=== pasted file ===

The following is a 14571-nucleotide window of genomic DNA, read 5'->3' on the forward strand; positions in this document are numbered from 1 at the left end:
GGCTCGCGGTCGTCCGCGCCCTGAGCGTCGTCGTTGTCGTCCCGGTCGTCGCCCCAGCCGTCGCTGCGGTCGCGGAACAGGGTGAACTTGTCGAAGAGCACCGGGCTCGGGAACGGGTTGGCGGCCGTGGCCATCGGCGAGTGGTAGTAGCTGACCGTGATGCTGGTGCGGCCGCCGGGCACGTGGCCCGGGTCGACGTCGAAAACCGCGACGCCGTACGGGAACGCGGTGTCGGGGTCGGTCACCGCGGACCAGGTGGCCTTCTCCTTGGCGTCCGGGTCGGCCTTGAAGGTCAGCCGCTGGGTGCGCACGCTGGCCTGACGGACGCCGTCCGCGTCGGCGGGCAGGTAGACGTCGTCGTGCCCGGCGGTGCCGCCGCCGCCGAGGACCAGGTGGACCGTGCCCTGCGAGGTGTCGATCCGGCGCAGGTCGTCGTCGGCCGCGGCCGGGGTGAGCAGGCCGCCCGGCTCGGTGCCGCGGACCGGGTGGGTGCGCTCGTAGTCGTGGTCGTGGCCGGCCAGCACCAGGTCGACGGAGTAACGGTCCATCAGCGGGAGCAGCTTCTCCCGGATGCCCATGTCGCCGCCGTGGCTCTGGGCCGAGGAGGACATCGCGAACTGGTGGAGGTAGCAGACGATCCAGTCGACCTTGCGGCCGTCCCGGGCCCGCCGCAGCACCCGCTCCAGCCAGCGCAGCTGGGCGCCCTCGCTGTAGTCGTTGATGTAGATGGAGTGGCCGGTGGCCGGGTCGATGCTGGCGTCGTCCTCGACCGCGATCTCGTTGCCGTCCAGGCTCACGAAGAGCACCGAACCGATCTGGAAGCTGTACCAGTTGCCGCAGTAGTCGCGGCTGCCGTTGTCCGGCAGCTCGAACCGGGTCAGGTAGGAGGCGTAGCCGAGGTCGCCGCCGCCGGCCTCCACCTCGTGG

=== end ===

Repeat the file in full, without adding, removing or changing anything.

The following is a 14571-nucleotide window of genomic DNA, read 5'->3' on the forward strand; positions in this document are numbered from 1 at the left end:
GGCTCGCGGTCGTCCGCGCCCTGAGCGTCGTCGTTGTCGTCCCGGTCGTCGCCCCAGCCGTCGCTGCGGTCGCGGAACAGGGTGAACTTGTCGAAGAGCACCGGGCTCGGGAACGGGTTGGCGGCCGTGGCCATCGGCGAGTGGTAGTAGCTGACCGTGATGCTGGTGCGGCCGCCGGGCACGTGGCCCGGGTCGACGTCGAAAACCGCGACGCCGTACGGGAACGCGGTGTCGGGGTCGGTCACCGCGGACCAGGTGGCCTTCTCCTTGGCGTCCGGGTCGGCCTTGAAGGTCAGCCGCTGGGTGCGCACGCTGGCCTGACGGACGCCGTCCGCGTCGGCGGGCAGGTAGACGTCGTCGTGCCCGGCGGTGCCGCCGCCGCCGAGGACCAGGTGGACCGTGCCCTGCGAGGTGTCGATCCGGCGCAGGTCGTCGTCGGCCGCGGCCGGGGTGAGCAGGCCGCCCGGCTCGGTGCCGCGGACCGGGTGGGTGCGCTCGTAGTCGTGGTCGTGGCCGGCCAGCACCAGGTCGACGGAGTAACGGTCCATCAGCGGGAGCAGCTTCTCCCGGATGCCCATGTCGCCGCCGTGGCTCTGGGCCGAGGAGGACATCGCGAACTGGTGGAGGTAGCAGACGATCCAGTCGACCTTGCGGCCGTCCCGGGCCCGCCGCAGCACCCGCTCCAGCCAGCGCAGCTGGGCGCCCTCGCTGTAGTCGTTGATGTAGATGGAGTGGCCGGTGGCCGGGTCGATGCTGGCGTCGTCCTCGACCGCGATCTCGTTGCCGTCCAGGCTCACGAAGAGCACCGAACCGATCTGGAAGCTGTACCAGTTGCCGCAGTAGTCGCGGCTGCCGTTGTCCGGCAGCTCGAACCGGGTCAGGTAGGAGGCGTAGCCGAGGTCGCCGCCGCCGGCCTCCACCTCGTGG